The British Council Culture Shift event in Cairo this month brought together an interesting mix of teams and ideas:
- Meshabbek (“connected”): Won 1st prize of EGP 30,000
A web-based match-making service designed to connect people from the arts together to collaborate and share knowledge, and also connect them with the producers and suppliers that are, at present, hard to locate.
- Torathna (“our heritage”): Won joint 2nd prize of EGP 10,000
A web-based book-club designed to encourage Arabs to read and share Arabic books. Also includes an offline book-scanner to allow the digitisation and sharing of rare and out-of-print books. The book-scanner hardware and software are based on open-source technology, and can be built for a fraction of the price of similar commercial systems.
- Tour Story: Won joint 2nd prize of EGP 10,000
A mobile app tour guide. Using either QR codes or image recognition (e.g. from Google Goggles), the user’s phone recognises the building, monument, or location, and presents the user with relevant facts and links.
- ididi: Won a month’s mentorship from Gemiza
Geolocation-based web/mobile app to connect creatives so that they can help each other achieve their goals by motivating each other and sharing knowledge.
A mobile app that provides “the next level in tourism.” The user is given “quests” of increasing difficulty to fulfil e.g. "eat koshary," "travel on the metro," "haggle with a shopkeeper." Challenges are crowsourced from locals. Points are awarded for completing these challenges, and the user attains higher levels of local expertise, going from “foreigner” all the way up to “local.” A very interesting idea, it gamifies the travel experience, giving the user an experience outside the ordinary, in a safe and fun way.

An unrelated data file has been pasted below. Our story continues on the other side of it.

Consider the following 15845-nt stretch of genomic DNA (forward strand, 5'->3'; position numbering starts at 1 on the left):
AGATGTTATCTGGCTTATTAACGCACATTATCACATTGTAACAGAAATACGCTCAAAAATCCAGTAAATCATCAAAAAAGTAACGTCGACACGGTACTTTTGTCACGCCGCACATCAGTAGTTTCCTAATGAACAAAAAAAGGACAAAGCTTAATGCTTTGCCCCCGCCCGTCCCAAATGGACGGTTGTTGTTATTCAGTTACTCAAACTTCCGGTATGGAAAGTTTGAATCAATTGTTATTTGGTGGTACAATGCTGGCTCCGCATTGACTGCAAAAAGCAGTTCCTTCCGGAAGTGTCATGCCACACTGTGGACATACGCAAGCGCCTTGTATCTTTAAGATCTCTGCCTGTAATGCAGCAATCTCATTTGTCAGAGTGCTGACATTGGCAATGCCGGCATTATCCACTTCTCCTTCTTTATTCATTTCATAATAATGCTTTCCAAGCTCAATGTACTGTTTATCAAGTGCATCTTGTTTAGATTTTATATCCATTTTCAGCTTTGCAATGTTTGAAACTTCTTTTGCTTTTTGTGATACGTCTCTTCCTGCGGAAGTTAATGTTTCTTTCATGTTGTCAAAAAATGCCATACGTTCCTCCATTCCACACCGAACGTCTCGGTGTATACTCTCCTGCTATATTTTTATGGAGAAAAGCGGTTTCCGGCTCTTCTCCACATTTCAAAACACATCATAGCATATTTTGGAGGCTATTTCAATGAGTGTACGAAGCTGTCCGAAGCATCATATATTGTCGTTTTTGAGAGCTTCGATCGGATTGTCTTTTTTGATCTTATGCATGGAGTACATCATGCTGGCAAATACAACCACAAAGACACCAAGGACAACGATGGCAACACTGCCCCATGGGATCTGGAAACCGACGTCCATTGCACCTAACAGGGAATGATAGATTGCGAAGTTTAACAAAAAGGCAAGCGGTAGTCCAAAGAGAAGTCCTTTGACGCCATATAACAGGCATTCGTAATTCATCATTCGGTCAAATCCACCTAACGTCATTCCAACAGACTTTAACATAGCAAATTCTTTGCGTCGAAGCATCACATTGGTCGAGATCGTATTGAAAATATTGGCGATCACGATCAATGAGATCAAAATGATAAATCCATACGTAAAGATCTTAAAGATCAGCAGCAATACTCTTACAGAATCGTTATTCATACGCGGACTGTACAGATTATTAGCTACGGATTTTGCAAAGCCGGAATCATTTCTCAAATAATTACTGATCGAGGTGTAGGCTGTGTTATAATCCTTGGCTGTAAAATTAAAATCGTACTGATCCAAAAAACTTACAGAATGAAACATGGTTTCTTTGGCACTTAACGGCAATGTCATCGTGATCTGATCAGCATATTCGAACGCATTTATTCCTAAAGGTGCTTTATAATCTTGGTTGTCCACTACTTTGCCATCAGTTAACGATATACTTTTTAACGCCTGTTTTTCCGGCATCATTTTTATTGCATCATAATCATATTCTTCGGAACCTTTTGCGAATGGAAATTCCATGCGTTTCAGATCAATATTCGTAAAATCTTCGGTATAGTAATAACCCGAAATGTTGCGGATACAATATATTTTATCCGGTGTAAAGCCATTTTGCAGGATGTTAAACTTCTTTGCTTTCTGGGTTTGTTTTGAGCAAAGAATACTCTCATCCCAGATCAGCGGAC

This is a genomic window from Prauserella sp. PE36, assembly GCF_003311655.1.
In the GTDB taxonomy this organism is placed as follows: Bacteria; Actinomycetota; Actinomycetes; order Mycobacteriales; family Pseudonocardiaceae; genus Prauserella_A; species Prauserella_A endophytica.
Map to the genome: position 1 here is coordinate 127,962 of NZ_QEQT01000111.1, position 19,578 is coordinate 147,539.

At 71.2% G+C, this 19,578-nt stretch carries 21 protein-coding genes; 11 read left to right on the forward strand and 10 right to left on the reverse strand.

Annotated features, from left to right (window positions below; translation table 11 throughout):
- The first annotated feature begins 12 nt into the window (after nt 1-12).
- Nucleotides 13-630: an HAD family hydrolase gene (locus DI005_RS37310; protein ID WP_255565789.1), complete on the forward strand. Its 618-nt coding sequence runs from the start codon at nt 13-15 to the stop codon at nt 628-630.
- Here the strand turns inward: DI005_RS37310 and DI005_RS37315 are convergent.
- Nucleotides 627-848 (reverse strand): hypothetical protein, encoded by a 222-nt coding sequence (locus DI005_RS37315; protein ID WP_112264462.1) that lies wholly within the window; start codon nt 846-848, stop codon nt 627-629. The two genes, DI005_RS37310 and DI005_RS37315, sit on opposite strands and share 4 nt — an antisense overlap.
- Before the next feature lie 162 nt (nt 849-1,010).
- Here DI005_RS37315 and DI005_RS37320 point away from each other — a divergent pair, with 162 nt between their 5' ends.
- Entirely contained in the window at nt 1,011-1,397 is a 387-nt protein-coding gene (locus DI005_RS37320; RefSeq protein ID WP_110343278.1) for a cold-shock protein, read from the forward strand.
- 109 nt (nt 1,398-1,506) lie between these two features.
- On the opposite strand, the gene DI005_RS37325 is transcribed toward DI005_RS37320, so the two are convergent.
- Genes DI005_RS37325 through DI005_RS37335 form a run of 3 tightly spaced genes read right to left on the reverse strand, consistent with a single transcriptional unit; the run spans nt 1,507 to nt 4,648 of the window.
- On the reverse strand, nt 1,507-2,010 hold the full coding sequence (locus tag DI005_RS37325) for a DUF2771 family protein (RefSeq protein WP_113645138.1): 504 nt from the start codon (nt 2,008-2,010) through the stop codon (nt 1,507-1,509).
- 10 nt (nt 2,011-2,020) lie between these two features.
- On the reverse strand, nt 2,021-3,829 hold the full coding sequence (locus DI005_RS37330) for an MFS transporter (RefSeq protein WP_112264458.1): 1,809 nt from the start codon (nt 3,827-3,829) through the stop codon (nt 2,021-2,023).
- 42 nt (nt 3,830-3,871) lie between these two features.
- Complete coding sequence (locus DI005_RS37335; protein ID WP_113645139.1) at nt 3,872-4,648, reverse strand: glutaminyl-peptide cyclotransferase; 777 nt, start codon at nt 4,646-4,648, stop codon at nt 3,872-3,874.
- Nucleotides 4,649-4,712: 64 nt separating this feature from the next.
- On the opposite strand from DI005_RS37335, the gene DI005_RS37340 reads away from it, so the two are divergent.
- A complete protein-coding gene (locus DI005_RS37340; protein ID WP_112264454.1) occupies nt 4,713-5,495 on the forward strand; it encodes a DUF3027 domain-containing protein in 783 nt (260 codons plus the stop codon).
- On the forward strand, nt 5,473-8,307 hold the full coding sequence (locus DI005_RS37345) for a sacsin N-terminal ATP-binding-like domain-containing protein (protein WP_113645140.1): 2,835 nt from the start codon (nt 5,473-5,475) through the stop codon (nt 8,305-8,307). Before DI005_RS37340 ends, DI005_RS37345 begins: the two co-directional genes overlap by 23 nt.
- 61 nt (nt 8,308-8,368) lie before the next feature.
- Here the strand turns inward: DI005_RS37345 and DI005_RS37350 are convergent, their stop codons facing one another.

- 7eita w Zeita (“wall and hullabaloo”):
A geo-location based web and mobile app designed to document, encourage, and monetise revolutionary street art. Graffiti artists can upload geo-tagged photos of their graffiti. People can then view graffiti they normally wouldn’t be able to see, and an archive is built up of the art before it’s lost. People can also ask artists to decorate their walls and have a street party at the same time, with musicians and other artists. Graffiti artists can also have their designs sold on apparel.
- Moataz Nasr El-Din: Artist and founder of Darb 1718, the Egyptian contemporary art & culture center
Particularly liked the “7eita wi Zeita” idea as it addressed the problem graffiti had of “how can I legitimately make money from my art?”
- Karen McGregor: Social investor with FirstPort in Scotland
Really liked “Torathna” as it touched the “hearts and minds” of the society.
- Tarek Naga: Architect and founder of Naga Studio
In love with the Egypt centric clever wording of “Meshabbek”, and how the team provided a “practical & realistic solution.”
- Hesham Wahby: VC, founder & CEO of innoventures
- Kijamii: The social media marketing agency that organised things locally. Set up the agency after their success founding TEDxCairo. Definitely ones to watch.
- Eventtus: The company all about events. 2 of the 3 founders are female. They have a mobile app coming out that promises something new.
- Cairo Hacker Space: These guys build things, from food, to electronics, to carpentry, to software.
- Start Up Weekend Cairo & TEDxCairo: No introductions needed.